Fisheries and Oceans Canada

The Heiltsuk Nation have witnessed that salmon are dying by the 1,000s in the Neekas River on the mainland 20 kilometres north of Bella Bella. (Sarah Mund photo)

‘Flabbergasting’ lack of rain has returning salmon dying in droves on B.C. central coast

Heiltsuk conservation manager says tens of thousands of salmon have died

 

Cod fill a box on a trawler off the coast of Hampton Beach, N.H., in an April 23, 2016 file photo. A new audit of Canada’s efforts to protect aquatic species at risk of going extinct says the federal government is biased against listing commercially valuable fish as needing protection. THE CANADIAN PRESS /AP/Robert F. Bukaty

VIDEO: Environment commissioner warns Canada failing to protect commercially valuable fish

Fisheries and Oceans Canada extremely slow to act on recommendations, commissioner says

 

Bonny Glambeck and Dan Lewis of Clayoquot Action collect fish farm samples. (Photo credit: Jérémy Mathieu / Clayoquot Action)

Ottawa is scaling back its promise to phase out open net-pen salmon farms, critics say

3 expansions approved since phase-out promise made

  • Sep 19, 2022

 

Department of Fisheries and Oceans Canada and members of the public in Nanoose Bay rescued a beached porpoise Aug. 14. (Submitted photo)

Beached baby porpoise rescued from tidal pool on Vancouver Island

Porpoise calf found thrashing in sand and rocks in Nanoose Bay

Department of Fisheries and Oceans Canada and members of the public in Nanoose Bay rescued a beached porpoise Aug. 14. (Submitted photo)
A pair of Port Alberni Salmon Derby participants drop their lines in Alberni Harbour during the annual Labour Day fishing derby. (SONJA DRINKWATER/ Special to the AV News)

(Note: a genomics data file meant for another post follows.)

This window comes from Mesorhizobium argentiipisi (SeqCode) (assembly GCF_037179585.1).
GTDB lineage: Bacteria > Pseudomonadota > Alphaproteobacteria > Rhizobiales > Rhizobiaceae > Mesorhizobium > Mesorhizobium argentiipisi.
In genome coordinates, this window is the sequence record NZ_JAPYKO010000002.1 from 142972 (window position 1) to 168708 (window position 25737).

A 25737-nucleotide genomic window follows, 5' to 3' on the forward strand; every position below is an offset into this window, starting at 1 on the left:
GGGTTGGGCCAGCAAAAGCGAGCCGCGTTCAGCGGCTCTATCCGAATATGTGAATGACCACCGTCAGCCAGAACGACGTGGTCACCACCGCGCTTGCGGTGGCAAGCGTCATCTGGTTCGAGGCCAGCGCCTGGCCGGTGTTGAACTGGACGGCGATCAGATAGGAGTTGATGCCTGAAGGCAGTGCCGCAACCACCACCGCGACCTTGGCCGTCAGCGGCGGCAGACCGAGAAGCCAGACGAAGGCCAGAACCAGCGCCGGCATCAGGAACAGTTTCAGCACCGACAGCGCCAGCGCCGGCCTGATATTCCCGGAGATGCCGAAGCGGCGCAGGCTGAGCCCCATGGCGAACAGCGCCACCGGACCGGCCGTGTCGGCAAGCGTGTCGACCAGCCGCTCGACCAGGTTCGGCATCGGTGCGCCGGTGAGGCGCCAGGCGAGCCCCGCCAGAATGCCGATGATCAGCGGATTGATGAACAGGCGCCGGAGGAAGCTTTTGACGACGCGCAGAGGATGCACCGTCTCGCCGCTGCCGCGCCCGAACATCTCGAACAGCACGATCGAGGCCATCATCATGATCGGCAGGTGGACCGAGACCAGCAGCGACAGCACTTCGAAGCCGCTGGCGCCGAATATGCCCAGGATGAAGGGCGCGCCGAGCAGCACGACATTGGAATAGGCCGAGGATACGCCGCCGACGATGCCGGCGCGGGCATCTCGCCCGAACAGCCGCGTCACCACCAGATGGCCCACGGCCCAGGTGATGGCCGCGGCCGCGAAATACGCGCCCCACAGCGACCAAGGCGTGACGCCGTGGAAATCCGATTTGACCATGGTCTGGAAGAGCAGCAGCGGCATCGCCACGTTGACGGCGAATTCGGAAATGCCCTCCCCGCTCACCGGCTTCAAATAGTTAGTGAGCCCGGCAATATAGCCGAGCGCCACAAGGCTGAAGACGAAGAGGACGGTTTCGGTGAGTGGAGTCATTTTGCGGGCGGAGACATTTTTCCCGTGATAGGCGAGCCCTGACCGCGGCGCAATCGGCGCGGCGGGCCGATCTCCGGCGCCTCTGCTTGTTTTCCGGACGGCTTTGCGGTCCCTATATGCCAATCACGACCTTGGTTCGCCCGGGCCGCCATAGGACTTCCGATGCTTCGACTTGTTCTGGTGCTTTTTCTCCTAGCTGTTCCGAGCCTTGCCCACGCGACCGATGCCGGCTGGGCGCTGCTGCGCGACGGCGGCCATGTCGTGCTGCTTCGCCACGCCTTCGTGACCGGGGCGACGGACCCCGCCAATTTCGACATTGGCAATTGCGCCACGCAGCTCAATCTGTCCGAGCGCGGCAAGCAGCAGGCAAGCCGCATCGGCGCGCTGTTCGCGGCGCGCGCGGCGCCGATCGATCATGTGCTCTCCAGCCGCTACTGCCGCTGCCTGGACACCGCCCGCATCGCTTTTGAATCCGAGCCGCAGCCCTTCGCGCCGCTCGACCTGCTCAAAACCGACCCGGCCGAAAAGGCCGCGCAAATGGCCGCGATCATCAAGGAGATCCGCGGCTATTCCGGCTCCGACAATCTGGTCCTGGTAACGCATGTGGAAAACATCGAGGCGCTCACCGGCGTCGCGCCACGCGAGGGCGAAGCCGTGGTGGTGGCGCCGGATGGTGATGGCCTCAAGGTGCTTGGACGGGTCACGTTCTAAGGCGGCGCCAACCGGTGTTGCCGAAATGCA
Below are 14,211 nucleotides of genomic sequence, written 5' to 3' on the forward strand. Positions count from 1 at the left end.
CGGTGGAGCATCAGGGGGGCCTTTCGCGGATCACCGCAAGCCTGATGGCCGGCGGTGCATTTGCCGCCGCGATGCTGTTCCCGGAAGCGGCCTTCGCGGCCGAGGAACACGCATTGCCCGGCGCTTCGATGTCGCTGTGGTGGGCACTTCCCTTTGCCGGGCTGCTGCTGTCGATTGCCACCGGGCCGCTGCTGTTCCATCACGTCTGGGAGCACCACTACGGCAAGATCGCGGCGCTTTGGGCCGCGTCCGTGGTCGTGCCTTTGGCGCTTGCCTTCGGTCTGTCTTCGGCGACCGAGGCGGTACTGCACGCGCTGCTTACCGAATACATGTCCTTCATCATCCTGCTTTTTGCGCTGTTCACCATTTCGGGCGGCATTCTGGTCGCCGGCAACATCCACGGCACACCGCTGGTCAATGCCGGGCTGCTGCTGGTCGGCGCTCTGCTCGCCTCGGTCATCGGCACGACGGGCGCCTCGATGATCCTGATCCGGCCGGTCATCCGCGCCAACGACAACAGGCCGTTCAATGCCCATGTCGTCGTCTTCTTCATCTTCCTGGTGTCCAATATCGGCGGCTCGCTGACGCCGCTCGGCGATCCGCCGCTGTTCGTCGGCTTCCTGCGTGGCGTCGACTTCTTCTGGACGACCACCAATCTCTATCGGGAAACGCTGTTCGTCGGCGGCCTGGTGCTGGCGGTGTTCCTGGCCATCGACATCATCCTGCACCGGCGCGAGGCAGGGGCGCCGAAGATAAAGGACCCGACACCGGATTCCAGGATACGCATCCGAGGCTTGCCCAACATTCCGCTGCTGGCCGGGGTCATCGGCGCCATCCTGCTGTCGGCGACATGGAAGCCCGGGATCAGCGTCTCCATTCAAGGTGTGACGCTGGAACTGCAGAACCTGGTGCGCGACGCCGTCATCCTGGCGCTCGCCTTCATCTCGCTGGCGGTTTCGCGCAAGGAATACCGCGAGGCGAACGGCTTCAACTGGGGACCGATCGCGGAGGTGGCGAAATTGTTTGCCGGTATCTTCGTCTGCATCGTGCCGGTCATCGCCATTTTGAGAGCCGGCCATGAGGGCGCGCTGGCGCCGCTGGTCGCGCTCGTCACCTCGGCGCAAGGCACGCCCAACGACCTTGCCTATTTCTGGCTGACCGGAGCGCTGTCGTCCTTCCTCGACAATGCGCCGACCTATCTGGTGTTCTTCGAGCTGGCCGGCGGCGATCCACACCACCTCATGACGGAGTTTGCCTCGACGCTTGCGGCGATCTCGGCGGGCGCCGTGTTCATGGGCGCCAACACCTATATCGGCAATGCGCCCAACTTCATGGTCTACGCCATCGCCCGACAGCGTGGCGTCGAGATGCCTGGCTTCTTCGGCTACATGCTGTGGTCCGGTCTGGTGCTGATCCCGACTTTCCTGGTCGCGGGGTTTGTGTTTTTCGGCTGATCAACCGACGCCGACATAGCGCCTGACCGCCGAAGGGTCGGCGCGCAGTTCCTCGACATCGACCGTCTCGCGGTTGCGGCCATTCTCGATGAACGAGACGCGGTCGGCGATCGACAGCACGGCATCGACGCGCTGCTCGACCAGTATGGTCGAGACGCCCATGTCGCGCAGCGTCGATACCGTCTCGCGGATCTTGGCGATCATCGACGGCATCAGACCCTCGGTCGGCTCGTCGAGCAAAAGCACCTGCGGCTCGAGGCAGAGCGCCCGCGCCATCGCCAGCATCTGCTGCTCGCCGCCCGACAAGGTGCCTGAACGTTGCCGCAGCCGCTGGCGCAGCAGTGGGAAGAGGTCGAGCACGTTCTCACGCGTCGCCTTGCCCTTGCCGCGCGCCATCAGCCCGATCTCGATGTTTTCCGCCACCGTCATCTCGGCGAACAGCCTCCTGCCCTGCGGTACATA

Alberni’s Somass River sockeye return doubles its original forecast

With the sockeye run mostly past, anglers and advocates paying close attention to chinook run

A pair of Port Alberni Salmon Derby participants drop their lines in Alberni Harbour during the annual Labour Day fishing derby. (SONJA DRINKWATER/ Special to the AV News)
Kris Dudoward is shown aboard the commercial fishing vessel Irenda earlier this week with catch of sockeye salmon on B.C.’s Skeena River near Prince Rupert. THE CANADIAN PRESS/HO-Mitch Dudoward

Commercial fishers and wild salmon advocates cheer large returns to B.C. waters

Sockeye populations returning to a number of areas in British Columbia better than forecast

Kris Dudoward is shown aboard the commercial fishing vessel Irenda earlier this week with catch of sockeye salmon on B.C.’s Skeena River near Prince Rupert. THE CANADIAN PRESS/HO-Mitch Dudoward
A giant Pacific octopus shelters on a reef near Campbell River, awaiting the return of the tide. Alistair Taylor photo

Drastic fluctuations turning B.C. West Coast intertidal zone into ‘murder scene’

Rare tides, climate change occuring at a faster rate than intertidal animals can evolve or adapt to

A giant Pacific octopus shelters on a reef near Campbell River, awaiting the return of the tide. Alistair Taylor photo
Photo depicting ocean warming and temperature change patterns. (Government of Canada)

Federal report shows the impact of warming oceans on B.C. coast

2021 Pacific Ocean report details climate change impacts and conservation goals

Photo depicting ocean warming and temperature change patterns. (Government of Canada)
A bucket brigade on the Spokane River is releasing tagged salmon into the Columbia River system. (Lake Roosevelt Forum/Facebook

Spring salmon spotted for 1st time since 1930 in B.C.’s Columbia River

U.S. efforts to return salmon to Upper Columbia River gaining traction, some caught in BC waters

A bucket brigade on the Spokane River is releasing tagged salmon into the Columbia River system. (Lake Roosevelt Forum/Facebook
The red colouring could be seen Wednesday morning from the shoreline at Whiffin Spit in Sooke. (Courtesy of Jon Erzinger - Facebook)

Red streak along Whiffin Spit caused by algae

Noctiluca scintillans is a common along coastlines this time of year

The red colouring could be seen Wednesday morning from the shoreline at Whiffin Spit in Sooke. (Courtesy of Jon Erzinger - Facebook)
Three vehicles removed from the Chilliwack River on May 1, 2022. (DFO photo)

Helicopter used to remove vehicles from Chilliwack River bed

DFO project in co-operation with Soowahlie First Nation, ICBC and others

Three vehicles removed from the Chilliwack River on May 1, 2022. (DFO photo)
Rainbow trout infected with whirling disease which damages the backbone of the fish causing them to swim in a “whirling” pattern. (Photo: Sascha Hallett, fishpathogens.net)